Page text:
Now, we know two things. First, we can think of all of the states the algorithm can get into as a binary tree. Second, that binary tree has to have at least f(n) different nodes in it. Given this, the smallest possible binary tree we can build has to have height at least Ω(log f(n)). This means that if there are f(n) different possible ways of ordering the array elements, we have to make at least Ω(log f(n)) comparisons on average, since otherwise we can't get into enough differing states.
To conclude the proof that you can't beat Ω(n log n), note that if the array has n distinct elements in it, then there are n! different possible ways of ordering the elements. using Stirling's approximation, we have that log n! = Ω(n log n), and so we have to make at least Ω(n log n) comparisons in the average case to sort the input sequence.
Exceptions to the Rule
In what we just saw above, we saw that if you have n array elements that are all distinct, you cannot sort them with a comparison sort any faster than Ω(n log n). However, this starting assumption isn't necessarily valid. Many arrays that we'd like to sort may have duplicated elements in them. For example, suppose that I want to sort arrays that are composed solely of zeros and ones, such as this array here:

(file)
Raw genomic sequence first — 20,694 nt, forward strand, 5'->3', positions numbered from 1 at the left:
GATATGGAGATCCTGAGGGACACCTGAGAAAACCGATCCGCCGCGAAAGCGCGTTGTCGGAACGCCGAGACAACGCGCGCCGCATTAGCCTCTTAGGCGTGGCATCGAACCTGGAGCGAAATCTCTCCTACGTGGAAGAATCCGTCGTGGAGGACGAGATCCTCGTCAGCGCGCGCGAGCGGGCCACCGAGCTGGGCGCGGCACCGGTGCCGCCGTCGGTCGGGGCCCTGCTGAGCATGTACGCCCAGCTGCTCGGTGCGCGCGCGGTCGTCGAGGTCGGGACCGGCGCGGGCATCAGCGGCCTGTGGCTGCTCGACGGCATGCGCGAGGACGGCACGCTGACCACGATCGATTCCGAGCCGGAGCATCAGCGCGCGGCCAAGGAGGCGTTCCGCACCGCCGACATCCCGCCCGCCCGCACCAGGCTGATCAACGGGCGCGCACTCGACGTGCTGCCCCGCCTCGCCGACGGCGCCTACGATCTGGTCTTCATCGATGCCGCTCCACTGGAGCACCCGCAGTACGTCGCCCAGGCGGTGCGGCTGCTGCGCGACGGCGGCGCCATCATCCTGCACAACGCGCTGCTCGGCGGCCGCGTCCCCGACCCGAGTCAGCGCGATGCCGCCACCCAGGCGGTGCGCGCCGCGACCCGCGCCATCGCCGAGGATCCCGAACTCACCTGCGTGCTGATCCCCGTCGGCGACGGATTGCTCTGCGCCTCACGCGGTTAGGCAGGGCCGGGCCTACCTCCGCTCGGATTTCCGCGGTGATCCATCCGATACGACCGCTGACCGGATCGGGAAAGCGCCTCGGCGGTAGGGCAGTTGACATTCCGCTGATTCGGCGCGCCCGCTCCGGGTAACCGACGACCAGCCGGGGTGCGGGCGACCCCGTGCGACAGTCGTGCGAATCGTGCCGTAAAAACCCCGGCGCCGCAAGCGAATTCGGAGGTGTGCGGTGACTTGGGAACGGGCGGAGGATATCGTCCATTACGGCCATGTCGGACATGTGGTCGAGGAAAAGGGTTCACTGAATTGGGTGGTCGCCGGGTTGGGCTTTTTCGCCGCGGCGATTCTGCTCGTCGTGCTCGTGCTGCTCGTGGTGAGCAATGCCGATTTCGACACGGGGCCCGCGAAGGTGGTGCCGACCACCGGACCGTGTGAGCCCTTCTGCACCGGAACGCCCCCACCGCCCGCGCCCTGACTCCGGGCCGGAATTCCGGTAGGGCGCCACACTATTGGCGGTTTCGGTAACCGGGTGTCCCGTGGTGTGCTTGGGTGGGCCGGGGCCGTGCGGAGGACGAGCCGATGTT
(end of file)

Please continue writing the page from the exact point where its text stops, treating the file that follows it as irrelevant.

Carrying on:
0 1 0 1 1 1 0 0 1 1 1
In this case, it is not true that there are n! different arrays of zeros and ones of length n. In fact, there are only 2n of them. From our result above, this means that we should be able to sort in Ω(log 2n) = Ω(n) time using a purely comparison-based sorting algorithm. In fact, we absolutely can do this; here's a sketch of how we'd do it:
- Look at the first element.
- Copy all elements less than the first element into an array called 'less'
- Copy all elements equal to the first element into an array called 'equal'
- Copy all elements greater than the first element into an array called 'greater'